Ultimately, the city's water and sewer customers are paying for it.

Flush any toilet in Tallahassee and the contents head into a very complex system.

Through robotic cameras like this one, utilities managers can see inside the city's working sewer pipes, like this one on Franklin Street.

They can check for clogs or damages.

Old clay sewer pipes on Franklin Street are currently being replaced by plastic ones.

Ultimately, everything in Tallahassee's sewer system ends up here, at the Thomas P. Smith Water Reclamation Center.

Joe Cheatham, Smith Center Director, says, "We treat over 18 million gallons per day of waste water from all over the city of Tallahassee and surrounding areas."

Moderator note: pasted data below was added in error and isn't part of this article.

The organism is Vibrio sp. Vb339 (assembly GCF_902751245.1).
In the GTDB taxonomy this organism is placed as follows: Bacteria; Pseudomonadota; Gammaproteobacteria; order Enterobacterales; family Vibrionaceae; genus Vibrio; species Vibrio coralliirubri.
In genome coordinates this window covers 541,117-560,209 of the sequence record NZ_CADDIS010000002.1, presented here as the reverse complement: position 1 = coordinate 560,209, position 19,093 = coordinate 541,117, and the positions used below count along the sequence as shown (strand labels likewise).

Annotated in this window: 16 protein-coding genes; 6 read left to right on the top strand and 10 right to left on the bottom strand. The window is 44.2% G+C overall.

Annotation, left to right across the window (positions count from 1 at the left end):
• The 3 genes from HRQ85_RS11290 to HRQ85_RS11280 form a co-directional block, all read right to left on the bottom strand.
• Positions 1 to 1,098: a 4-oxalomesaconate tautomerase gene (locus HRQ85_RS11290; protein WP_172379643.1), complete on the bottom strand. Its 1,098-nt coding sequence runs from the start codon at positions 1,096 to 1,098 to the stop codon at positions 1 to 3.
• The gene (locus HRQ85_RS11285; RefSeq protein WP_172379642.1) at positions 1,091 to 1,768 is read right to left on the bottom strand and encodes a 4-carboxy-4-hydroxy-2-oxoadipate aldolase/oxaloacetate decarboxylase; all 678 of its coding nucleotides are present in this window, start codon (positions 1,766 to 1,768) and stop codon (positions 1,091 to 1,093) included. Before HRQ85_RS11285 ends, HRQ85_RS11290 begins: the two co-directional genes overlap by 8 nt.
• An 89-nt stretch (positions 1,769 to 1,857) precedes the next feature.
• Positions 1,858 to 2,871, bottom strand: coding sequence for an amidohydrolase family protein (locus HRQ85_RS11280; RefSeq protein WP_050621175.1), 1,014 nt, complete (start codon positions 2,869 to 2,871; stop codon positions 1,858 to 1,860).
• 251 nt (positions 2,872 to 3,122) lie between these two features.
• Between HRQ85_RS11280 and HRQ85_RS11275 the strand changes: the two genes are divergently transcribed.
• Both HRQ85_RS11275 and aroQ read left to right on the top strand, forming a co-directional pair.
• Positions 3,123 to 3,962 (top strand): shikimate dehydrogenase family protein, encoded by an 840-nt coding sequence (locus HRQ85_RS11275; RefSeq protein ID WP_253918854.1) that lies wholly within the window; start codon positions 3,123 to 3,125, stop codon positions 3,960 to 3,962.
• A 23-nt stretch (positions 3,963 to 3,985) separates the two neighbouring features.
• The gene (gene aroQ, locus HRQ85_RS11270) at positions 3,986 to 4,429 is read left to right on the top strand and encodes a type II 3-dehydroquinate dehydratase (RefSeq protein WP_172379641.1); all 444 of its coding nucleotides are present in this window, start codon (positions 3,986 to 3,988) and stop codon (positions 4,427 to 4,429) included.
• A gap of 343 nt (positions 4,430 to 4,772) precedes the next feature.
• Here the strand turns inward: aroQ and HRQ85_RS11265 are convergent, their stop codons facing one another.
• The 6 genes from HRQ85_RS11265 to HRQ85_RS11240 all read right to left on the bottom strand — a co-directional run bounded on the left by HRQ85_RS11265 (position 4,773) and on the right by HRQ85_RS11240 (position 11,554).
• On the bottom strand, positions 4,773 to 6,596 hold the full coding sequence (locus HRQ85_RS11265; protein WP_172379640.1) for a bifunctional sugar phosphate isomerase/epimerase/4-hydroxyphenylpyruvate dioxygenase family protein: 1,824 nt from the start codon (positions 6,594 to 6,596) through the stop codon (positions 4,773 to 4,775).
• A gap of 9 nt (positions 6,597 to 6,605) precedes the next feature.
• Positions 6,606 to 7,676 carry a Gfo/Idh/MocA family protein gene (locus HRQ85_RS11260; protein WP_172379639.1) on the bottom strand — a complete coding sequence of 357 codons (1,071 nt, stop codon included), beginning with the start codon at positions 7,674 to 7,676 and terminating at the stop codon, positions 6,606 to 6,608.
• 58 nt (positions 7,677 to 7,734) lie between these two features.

In addition to treating all that sewage, the Smith Center is also a major construction site.

Based on an agreement with Florida's Department of Environmental Protection, the center is upgrading to the gold standard of water reclamation, a royal flush.

Total cost of the project, $227-million.

It was the main driver for a 14 percent increase in sewer rates in 2010.

And a rate study is currently under way to determine how customers will continue to pay for the project.

"The best solution for improving the water quality of the Wakulla Springs, which is the largest spring shed in the world is to go to advanced water treatment standards."

The result is residential customers are paying a higher sewer rate compared to 9 other similar sized Florida utilities.

Tallahassee residents pay $31.76 per 3-thousand gallons.

It's well above the St. Petersburg rate of $20.98 and second highest out of ten to only St. Lucie and Indian River Counties where the rate is $44.14 per 3-thousand gallons.